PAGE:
Meanwhile, for the phosphate buffer saline (PBS) solution, three different pH values were used to study the degree for swelling of CMSS hydrogel. The pH values are: 2.0, 7.4 and 10.0. At the lowest pH value, which is pH 2.0, the degree of swelling for the hydrogel is only 4.07 g/g. For this pH value, there is no significant difference of swelling behaviour between pH 2.0 of PBS solution and 1.0 M HCl. This is because both solutions have low pH value. Hence, it can be said that there is some interactions between the hydrogen bonding of carboxyl group of CMSS hydrogel and the PBS solution that make the hydrogel to shrink. Plus, the excess cations, H+ may cause the “screening effect” and the protonation of carboxymethyl group which leads to shrinkage of the CMSS–acid hydrogel [26, 27].
As the pH values of PBS increased from pH 2.0 to pH 7.4, the degree of swelling has also increased. This could be due to the transformation of COOH to COO− and thus, breaking the hydrogen bonding. The breaking of hydrogen bonding led to swelling of the hydrogel. From Fig. 7, there was no obvious difference in the degree of swelling value for both PBS solutions at pH 7.4 and 10.0. The degree of swelling of CMSS–acid hydrogel slightly decreased at pH of 10.0 and similar finding was reported by Pushpamalar et al. .
Fourier transform-infrared spectroscopy (FT-IR)
X-ray diffraction (XRD)
The diffractograms of CMSS and CMSS–acid hydrogel, showed only broad patterns which attributed to the amorphous phase. This has confirmed that both samples lose their crystallinity, which may be due to the replacement of hydroxyl groups in the samples  and the breakage of starch due to heat with presence of water .
The loss of crystalline phase in sago starch can be seen after the modification to both CMSS and CMSS–acid hydrogel. This was due to the presence of strong alkaline, NaOH during carboxymethylation that transformed the hydroxyl groups of starch molecules (St-OH) into alkoxide group (St-O−). Effects from the repulsion of both negative charges caused a tension on neighbouring crystallites of starch molecule which pointed to the dissociation of double-helical regions and the disintegration of the crystalline structure .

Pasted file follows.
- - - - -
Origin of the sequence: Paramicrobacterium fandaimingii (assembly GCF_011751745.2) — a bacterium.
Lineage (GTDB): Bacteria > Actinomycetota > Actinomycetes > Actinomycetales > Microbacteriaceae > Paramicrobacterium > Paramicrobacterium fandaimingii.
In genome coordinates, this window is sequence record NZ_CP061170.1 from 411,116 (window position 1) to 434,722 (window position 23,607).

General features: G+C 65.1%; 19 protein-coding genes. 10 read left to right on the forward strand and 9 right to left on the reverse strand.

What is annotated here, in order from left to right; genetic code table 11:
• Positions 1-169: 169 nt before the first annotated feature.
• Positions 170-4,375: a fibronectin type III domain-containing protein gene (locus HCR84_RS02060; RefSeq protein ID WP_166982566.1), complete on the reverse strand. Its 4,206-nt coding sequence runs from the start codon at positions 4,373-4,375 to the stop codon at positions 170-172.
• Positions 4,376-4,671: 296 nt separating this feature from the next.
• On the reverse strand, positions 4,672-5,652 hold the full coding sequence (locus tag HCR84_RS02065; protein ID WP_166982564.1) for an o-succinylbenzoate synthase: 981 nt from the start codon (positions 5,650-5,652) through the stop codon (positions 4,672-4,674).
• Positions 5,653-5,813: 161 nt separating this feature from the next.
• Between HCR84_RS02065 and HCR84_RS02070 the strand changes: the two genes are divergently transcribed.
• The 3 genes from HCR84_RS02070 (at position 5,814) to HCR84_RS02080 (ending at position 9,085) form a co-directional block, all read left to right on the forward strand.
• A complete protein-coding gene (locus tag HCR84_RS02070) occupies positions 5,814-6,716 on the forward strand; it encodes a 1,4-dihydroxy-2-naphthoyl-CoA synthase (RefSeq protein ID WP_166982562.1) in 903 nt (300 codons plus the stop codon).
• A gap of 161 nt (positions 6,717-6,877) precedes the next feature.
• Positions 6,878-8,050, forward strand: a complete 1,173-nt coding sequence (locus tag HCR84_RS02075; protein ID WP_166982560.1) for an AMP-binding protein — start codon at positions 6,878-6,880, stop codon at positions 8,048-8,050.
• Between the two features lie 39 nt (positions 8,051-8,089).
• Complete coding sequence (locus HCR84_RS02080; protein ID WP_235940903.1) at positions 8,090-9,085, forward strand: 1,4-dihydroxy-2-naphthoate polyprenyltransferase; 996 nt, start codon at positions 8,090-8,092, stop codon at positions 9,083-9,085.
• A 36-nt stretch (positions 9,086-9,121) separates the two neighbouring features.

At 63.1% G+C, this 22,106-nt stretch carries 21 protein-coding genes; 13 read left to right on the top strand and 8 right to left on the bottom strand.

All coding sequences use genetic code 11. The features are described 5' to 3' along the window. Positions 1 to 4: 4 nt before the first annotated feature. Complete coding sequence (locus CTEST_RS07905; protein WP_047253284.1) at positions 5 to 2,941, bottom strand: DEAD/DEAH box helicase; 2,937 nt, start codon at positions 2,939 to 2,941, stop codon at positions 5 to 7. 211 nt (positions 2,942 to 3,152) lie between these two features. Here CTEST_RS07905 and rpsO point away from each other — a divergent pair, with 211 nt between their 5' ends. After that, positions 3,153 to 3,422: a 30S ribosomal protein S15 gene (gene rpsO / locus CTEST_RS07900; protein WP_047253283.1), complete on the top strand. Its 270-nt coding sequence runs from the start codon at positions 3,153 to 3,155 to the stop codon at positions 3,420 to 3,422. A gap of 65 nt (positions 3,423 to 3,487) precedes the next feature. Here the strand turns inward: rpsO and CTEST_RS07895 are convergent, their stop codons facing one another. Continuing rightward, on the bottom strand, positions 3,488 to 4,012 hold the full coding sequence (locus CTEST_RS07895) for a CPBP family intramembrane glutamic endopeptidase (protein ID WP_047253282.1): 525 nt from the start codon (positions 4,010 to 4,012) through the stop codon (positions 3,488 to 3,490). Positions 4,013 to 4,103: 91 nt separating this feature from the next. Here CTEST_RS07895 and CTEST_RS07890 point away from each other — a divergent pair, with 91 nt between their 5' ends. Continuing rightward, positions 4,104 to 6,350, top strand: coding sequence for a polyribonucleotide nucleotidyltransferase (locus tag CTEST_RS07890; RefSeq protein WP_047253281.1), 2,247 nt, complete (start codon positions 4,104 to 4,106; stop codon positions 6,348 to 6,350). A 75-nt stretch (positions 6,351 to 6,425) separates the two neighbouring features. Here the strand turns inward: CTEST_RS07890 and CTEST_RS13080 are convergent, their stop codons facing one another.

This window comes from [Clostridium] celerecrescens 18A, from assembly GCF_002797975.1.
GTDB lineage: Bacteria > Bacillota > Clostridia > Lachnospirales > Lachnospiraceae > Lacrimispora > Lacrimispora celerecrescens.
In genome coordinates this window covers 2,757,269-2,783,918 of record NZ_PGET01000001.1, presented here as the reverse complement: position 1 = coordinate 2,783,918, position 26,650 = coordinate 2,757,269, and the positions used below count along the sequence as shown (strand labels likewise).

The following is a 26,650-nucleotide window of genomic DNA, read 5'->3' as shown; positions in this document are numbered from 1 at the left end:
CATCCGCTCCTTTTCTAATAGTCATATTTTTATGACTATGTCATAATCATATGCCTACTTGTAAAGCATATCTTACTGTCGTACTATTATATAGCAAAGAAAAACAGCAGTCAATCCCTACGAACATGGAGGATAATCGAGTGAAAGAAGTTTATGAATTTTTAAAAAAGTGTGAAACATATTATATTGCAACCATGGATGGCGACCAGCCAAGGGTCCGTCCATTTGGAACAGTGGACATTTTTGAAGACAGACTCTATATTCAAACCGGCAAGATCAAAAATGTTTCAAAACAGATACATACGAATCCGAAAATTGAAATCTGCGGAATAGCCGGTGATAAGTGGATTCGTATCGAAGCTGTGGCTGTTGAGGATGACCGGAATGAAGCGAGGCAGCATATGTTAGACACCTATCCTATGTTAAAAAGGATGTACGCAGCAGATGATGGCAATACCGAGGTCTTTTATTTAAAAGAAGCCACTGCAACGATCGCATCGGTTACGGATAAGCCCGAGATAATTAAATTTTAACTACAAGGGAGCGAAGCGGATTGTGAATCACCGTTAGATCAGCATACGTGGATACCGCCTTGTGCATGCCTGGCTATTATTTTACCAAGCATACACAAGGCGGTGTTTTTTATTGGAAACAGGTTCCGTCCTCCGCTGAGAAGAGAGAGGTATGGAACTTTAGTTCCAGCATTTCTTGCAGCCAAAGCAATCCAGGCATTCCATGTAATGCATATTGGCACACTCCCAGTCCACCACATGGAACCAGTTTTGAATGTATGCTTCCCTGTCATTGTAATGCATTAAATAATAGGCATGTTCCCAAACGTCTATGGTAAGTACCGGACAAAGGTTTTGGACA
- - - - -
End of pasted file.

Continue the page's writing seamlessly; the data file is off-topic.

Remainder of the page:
Scanning electron microscopy (SEM)
In this study, CMSS was modified to obtain the CMSS–acid hydrogel. The preparation of the CMSS–acid hydrogel was successfully optimized with all parameters studied. Swelling in a different media of the hydrogel shows that the CMSS–acid hydrogel is a smart hydrogel that change its behavior depending on the surrounding behavior. The CMSS–acid hydrogel swells in both alkaline and salt solution but will shrink in acidic solution. Due to these smart properties of the CMSS–acid hydrogel, it can be used in various industrial applications.
NFATM designed the study, interpreted the results and wrote the manuscript. NZ developed the methodology for fabrication of the hydrogels as well as supervised the whole research. MA improved the methodology for hydrogels fabrication. SWT contributed to the discussion of results. All authors commented on the manuscript. All authors read and approved the final manuscript.
This research was financially supported by Ministry of Higher Education (MOHE), Malaysia (Trans-disciplinary grant scheme TRGS/2/2014/STG/UPM: VOT number: 5535401). Malaysian Nuclear Agency, Institute of Bioscience and Chemistry Department, UPM are gratefully acknowledged.
The authors declare that they have no competing interests.